Join Date: Jun 2003
Location: Maine USA
Biasing too close to zero makes a low impedance at the grid. In the intended application (very minimal radios) this was bad for performance. "Low" may still be hundreds of K-ohms, which is often acceptable in audio. And we sure are not worried about melting the tube at low voltages with large plate resistor. So just do what works.

Anyway you *are* negative bias. You have small tube filaments on 0V and +1.25V. Grids at 0V. On-average, the filament cathode is 0.625 above ground; grid is -0.625V from average of filament. Yes, small positive grid drive causes some grid current at the low end of the filament. But everything in there is tiny, so the current is tiny.

Last edited by PRR; 24th April 2019 at 02:42 AM.
  Reply With Quote
Old 27th April 2019, 09:17 AM   #8
sahazel is offline sahazel
diyAudio Member
 
Join Date: Mar 2019
Tried switching the 2nd stage and PI to 5678s today (leaving a 6088 in the first stage because it already has plenty of gain to drive the 2nd stage into distortion). I still have some tuning and experimentation to do, but already this is a big improvement: lots more clean volume and punch, as well as more crunch when I crank up the first stage's gain.

The 5678 data sheet calls for a 0v grid bias, but these are also still clipping at cutoff and seem unable to reach saturation. I wonder if I should put a small positive bias on the grid — is that an okay thing to do?

I may also try bringing the plate voltage up to 60v since these can handle a little more than the 6088s.
  Reply With Quote
Old 27th April 2019, 10:56 AM   #9
Thomasha is offline Thomasha
diyAudio Member
 
Join Date: Jun 2012
There are some subminis that work well until +1v grid bias (The russian rod tubes). I'm not sure if it applies, in any case it won't drain current enough to burn. So you can give it a try.

You definetely should try running the 5678 at 60v. In my build I run them between 60v and 40v (first stage)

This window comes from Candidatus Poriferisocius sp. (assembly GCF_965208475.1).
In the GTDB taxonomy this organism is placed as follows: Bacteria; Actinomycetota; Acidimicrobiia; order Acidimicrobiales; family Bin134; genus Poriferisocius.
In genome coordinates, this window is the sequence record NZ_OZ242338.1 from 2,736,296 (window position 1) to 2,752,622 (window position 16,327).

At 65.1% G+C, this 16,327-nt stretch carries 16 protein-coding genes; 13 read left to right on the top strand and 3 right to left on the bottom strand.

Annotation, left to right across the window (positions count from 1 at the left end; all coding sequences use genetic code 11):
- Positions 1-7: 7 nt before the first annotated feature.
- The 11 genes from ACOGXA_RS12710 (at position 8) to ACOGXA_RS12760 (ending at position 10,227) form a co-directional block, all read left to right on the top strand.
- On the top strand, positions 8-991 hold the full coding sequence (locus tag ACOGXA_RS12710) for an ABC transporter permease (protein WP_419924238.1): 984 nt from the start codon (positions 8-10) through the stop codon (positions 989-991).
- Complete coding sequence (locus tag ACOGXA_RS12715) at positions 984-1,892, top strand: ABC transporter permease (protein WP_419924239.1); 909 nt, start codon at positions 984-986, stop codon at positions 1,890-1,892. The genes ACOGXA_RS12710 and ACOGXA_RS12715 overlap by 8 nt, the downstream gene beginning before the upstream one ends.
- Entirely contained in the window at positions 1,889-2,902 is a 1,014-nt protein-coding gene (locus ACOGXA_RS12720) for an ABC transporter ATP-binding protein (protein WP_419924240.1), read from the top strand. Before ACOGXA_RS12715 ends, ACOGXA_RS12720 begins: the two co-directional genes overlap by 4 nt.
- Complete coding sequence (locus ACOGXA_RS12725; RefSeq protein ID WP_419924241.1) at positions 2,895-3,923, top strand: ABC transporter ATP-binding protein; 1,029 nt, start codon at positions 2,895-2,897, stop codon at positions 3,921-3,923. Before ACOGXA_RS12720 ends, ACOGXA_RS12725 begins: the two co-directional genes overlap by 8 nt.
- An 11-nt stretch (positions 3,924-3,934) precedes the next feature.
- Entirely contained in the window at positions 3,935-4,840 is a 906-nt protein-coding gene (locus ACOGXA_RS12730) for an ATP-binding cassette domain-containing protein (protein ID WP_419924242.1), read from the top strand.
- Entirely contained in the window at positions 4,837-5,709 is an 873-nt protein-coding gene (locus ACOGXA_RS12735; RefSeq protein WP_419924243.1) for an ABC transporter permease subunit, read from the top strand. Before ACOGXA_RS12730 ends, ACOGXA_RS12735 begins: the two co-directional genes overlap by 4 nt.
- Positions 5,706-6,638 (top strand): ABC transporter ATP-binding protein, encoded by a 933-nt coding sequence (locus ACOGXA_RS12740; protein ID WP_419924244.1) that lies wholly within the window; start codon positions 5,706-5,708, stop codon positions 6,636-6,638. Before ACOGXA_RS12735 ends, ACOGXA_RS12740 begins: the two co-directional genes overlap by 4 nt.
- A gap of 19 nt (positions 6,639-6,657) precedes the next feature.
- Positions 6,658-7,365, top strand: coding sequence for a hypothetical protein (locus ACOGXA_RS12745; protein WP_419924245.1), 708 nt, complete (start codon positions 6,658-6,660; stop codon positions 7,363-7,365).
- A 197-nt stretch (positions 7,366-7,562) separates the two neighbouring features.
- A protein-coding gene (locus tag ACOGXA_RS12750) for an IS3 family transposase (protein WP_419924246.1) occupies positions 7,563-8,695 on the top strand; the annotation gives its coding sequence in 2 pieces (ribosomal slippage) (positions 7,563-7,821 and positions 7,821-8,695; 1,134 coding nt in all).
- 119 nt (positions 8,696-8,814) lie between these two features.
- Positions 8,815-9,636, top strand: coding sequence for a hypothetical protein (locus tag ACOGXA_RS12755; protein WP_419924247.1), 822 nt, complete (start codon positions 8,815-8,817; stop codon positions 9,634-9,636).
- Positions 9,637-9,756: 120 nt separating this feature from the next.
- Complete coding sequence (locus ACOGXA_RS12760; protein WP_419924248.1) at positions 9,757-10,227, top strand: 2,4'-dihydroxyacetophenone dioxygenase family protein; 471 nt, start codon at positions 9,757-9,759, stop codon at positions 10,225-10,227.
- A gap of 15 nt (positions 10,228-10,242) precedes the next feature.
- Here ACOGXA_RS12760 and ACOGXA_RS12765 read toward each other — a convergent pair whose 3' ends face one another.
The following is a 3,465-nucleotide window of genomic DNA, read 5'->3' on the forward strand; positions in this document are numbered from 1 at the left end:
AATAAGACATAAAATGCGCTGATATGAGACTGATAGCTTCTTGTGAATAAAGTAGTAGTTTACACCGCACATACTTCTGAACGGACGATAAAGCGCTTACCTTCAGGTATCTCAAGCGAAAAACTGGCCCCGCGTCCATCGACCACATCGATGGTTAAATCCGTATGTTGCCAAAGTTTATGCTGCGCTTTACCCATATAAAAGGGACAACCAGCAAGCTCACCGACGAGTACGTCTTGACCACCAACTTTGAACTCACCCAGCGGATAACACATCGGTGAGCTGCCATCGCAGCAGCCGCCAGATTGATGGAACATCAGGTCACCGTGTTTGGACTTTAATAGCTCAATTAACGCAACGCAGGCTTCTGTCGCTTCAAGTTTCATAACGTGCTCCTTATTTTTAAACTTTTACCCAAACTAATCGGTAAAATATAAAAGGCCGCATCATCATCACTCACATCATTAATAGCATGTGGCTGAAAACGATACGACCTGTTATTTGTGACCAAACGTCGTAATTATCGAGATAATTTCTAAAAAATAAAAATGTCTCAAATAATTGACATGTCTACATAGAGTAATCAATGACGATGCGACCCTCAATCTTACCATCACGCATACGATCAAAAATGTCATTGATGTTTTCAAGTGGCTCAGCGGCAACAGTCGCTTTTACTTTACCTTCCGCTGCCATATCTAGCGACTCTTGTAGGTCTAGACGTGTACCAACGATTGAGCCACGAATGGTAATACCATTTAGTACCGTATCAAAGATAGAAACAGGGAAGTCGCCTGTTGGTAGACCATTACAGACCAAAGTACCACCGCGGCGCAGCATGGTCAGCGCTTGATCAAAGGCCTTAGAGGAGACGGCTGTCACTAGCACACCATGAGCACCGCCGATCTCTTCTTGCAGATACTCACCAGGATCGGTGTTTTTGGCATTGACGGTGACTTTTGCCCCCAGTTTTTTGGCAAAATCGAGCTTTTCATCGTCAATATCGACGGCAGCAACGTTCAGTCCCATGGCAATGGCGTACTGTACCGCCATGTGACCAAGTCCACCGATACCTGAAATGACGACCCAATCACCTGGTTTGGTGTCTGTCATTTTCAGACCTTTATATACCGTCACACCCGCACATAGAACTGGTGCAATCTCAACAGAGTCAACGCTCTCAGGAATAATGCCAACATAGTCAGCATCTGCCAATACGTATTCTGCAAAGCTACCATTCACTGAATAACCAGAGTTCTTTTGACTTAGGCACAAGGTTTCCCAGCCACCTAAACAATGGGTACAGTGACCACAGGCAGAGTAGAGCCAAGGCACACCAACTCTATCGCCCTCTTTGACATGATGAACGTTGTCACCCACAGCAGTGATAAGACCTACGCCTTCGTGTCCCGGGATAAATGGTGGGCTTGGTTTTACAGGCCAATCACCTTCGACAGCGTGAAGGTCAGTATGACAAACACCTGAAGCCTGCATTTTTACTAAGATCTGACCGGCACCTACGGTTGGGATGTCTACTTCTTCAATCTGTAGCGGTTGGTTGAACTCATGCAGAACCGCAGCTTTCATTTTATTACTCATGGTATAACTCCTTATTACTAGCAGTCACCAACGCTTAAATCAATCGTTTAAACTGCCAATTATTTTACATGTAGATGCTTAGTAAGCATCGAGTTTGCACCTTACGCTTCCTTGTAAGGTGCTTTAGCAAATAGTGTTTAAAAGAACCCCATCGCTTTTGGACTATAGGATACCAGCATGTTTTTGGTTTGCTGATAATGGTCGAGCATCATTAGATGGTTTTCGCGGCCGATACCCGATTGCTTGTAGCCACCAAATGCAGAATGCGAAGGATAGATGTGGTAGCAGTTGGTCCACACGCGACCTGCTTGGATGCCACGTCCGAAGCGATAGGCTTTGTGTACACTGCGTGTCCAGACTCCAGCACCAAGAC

Reply With Quote
Old 28th April 2019, 12:24 AM   #10
PRR is offline PRR  United States
diyAudio Member
 
PRR's Avatar
 
Join Date: Jun 2003
Location: Maine USA
> unable to reach saturation.

Try larger plate resistors. 30K is awful low for any small tube. 100K may be better.
  Reply With Quote

Reply


Submini 6088 and 5672 PP amp, please critiqueHide this!Advertise here!
Thread Tools Search this Thread
Search this Thread:

Advanced Search

Posting Rules
You may not post new threads
You may not post replies
You may not post attachments
You may not edit your posts

BB code is On
Smilies are On
[IMG] code is On
HTML code is Off

Forum Jump

Similar Threads
Thread Thread Starter Forum Replies Last Post
High gain DHT submini preamp+amp with the 5678 and 5672 Thomasha Instruments and Amps 9 24th March 2019 10:20 PM
PP 5672 direct heated tube amplifier help needed Thomasha Instruments and Amps 11 27th December 2017 03:38 PM
6088 Amplifier Jean-Paul_2 Tubes / Valves 2 30th January 2014 11:02 AM
i have one 5672 tube (new) east electronics Tubes / Valves 0 9th November 2010 11:30 AM
Submini Headphone Amp Help n00beR Headphone Systems 17 3rd July 2008 12:19 PM


New To Site? Need Help?

All times are GMT. The time now is 10:01 PM.


Search Engine Optimisation provided by DragonByte SEO (Pro) - vBulletin Mods & Addons Copyright © 2019 DragonByte Technologies Ltd.
Resources saved on this page: MySQL 14.29%
vBulletin Optimisation provided by vB Optimise (Pro) - vBulletin Mods & Addons Copyright © 2019 DragonByte Technologies Ltd.
Copyright ©1999-2019 diyAudio
Wiki